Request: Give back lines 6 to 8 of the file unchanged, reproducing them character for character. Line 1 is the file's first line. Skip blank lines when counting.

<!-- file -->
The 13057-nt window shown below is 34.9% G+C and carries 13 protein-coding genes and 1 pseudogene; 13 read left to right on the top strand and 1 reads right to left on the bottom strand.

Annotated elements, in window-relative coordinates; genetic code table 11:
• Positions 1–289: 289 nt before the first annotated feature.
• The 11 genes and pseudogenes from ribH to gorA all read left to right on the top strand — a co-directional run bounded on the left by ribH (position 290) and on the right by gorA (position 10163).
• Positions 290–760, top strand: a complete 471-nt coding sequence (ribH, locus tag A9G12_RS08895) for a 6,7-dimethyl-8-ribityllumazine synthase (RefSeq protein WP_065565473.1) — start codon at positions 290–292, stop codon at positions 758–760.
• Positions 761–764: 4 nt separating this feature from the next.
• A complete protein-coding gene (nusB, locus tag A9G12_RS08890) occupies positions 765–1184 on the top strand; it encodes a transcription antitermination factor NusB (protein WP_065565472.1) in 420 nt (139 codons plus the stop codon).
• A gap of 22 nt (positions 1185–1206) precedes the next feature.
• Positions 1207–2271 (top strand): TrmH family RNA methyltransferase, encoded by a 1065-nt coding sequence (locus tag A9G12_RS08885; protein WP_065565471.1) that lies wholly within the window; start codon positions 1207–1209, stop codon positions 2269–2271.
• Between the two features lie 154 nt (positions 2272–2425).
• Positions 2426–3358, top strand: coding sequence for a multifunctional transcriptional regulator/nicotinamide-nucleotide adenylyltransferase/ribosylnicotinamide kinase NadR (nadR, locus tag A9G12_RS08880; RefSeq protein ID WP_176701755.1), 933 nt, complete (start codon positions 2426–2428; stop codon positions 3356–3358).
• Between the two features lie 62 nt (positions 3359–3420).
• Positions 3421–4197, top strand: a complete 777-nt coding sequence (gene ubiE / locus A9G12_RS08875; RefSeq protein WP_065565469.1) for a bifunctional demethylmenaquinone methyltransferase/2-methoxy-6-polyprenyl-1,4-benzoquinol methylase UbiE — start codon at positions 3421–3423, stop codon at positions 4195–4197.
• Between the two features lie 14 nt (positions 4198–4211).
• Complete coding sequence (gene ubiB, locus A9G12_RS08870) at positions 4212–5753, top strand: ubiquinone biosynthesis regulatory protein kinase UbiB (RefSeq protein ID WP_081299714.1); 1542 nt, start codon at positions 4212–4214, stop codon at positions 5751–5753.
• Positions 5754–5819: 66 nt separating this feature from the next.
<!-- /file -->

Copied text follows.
• Positions 761–764: 4 nt separating this feature from the next.
• A complete protein-coding gene (nusB, locus tag A9G12_RS08890) occupies positions 765–1184 on the top strand; it encodes a transcription antitermination factor NusB (protein WP_065565472.1) in 420 nt (139 codons plus the stop codon).
• A gap of 22 nt (positions 1185–1206) precedes the next feature.